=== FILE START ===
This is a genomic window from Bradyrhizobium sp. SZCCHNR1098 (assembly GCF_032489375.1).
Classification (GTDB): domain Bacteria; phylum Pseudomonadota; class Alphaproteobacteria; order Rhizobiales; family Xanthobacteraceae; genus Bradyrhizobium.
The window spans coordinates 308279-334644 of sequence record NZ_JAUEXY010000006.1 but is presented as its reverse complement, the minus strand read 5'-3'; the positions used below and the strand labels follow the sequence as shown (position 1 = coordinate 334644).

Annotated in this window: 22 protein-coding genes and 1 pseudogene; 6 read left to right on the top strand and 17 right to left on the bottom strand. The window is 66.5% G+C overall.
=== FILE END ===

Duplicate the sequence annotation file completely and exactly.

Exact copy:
This is a genomic window from Bradyrhizobium sp. SZCCHNR1098 (assembly GCF_032489375.1).
Classification (GTDB): domain Bacteria; phylum Pseudomonadota; class Alphaproteobacteria; order Rhizobiales; family Xanthobacteraceae; genus Bradyrhizobium.
The window spans coordinates 308279-334644 of sequence record NZ_JAUEXY010000006.1 but is presented as its reverse complement, the minus strand read 5'-3'; the positions used below and the strand labels follow the sequence as shown (position 1 = coordinate 334644).

Annotated in this window: 22 protein-coding genes and 1 pseudogene; 6 read left to right on the top strand and 17 right to left on the bottom strand. The window is 66.5% G+C overall.